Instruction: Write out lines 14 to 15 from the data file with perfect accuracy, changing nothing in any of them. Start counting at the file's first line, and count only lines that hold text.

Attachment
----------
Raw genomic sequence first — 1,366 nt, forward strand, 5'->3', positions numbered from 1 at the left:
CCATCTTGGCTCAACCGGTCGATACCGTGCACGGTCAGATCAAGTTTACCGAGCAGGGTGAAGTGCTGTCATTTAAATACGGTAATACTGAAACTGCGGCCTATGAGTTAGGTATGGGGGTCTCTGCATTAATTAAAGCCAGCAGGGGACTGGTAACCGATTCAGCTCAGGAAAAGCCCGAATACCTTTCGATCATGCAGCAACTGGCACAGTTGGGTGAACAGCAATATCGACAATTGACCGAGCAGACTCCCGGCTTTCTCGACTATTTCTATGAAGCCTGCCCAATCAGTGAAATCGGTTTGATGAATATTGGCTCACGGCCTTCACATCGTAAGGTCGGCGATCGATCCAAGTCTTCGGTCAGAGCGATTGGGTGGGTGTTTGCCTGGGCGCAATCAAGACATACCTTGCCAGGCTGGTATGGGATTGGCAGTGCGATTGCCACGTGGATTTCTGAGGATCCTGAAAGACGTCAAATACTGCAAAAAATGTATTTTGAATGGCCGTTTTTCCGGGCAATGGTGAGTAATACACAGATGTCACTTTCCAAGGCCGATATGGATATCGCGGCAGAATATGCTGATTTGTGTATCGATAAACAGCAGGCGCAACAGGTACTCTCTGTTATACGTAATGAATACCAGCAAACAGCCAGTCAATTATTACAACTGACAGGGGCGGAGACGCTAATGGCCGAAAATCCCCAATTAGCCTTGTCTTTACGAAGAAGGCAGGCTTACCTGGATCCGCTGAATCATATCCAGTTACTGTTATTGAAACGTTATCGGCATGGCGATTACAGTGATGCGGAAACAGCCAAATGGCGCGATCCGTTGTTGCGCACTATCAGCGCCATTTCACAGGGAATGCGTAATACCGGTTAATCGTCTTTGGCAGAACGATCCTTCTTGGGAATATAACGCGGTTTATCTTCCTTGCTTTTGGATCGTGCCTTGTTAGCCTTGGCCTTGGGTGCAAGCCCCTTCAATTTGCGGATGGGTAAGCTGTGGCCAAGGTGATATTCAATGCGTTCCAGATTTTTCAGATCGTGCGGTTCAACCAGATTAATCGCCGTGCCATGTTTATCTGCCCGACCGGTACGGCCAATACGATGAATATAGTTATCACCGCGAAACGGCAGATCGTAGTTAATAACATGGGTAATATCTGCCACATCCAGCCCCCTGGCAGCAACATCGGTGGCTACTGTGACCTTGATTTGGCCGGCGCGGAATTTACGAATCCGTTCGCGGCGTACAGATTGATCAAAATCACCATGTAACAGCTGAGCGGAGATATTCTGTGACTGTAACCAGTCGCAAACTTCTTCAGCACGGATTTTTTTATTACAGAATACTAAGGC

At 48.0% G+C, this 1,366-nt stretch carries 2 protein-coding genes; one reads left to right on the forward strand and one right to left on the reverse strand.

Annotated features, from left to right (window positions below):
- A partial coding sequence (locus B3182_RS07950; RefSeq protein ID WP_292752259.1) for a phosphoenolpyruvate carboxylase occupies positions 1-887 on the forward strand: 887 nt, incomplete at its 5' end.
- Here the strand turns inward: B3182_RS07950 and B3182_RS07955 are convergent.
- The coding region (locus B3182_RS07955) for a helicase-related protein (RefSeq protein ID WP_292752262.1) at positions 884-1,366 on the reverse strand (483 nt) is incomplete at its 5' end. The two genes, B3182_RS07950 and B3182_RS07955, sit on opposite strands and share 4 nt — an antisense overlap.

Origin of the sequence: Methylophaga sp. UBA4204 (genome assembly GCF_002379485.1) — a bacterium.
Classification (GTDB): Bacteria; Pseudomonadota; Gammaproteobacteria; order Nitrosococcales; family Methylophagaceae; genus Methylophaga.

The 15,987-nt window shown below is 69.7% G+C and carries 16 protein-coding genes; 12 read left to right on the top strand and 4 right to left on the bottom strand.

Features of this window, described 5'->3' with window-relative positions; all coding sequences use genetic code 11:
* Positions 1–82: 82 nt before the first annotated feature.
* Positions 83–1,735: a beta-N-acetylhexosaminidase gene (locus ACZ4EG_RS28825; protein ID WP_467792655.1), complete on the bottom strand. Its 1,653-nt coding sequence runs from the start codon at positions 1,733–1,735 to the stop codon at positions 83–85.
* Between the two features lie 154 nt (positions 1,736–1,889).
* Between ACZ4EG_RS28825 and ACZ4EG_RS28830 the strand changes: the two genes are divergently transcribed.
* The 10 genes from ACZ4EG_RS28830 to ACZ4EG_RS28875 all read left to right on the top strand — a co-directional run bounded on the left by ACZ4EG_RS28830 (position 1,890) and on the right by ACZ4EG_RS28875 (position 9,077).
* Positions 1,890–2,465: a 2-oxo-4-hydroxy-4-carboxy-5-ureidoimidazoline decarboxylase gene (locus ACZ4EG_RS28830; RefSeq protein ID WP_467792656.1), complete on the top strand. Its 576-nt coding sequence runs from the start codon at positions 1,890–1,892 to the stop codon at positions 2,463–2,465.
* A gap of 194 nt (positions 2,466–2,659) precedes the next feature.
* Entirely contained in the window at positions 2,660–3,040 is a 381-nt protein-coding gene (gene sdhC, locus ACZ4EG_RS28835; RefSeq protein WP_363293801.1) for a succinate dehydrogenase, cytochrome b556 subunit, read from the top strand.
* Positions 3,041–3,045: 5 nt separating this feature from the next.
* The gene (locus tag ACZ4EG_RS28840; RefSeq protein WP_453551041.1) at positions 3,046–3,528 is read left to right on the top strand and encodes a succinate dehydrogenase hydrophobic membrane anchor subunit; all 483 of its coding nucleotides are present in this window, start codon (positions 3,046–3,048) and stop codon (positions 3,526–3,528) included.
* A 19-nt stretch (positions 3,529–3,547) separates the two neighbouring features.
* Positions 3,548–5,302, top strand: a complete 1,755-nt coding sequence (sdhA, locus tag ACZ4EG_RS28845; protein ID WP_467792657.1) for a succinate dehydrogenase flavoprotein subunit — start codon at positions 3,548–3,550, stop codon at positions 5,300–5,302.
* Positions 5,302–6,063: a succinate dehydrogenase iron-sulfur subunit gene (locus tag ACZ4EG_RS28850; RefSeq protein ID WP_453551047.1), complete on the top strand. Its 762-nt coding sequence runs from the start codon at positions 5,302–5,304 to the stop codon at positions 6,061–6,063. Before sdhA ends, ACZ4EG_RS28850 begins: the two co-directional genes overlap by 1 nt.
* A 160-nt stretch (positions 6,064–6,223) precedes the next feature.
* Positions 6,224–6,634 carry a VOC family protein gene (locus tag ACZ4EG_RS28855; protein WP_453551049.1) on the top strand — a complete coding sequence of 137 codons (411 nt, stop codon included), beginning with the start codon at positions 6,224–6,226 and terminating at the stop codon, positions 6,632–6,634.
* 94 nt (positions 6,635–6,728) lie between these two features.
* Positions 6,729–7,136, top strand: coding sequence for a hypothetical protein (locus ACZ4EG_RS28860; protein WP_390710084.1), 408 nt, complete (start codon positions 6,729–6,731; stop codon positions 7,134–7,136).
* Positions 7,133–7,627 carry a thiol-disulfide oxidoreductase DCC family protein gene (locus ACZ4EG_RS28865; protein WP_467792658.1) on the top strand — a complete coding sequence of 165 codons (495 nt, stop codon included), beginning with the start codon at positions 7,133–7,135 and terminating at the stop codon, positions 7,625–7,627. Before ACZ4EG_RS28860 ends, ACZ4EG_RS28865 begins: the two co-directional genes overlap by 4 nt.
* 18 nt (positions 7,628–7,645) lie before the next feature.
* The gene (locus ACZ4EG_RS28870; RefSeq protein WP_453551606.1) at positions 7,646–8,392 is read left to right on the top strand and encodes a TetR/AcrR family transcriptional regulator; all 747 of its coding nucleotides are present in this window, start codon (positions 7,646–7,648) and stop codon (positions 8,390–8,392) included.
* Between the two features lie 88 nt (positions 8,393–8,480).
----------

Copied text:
* Between the two features lie 154 nt (positions 1,736–1,889).
* Between ACZ4EG_RS28825 and ACZ4EG_RS28830 the strand changes: the two genes are divergently transcribed.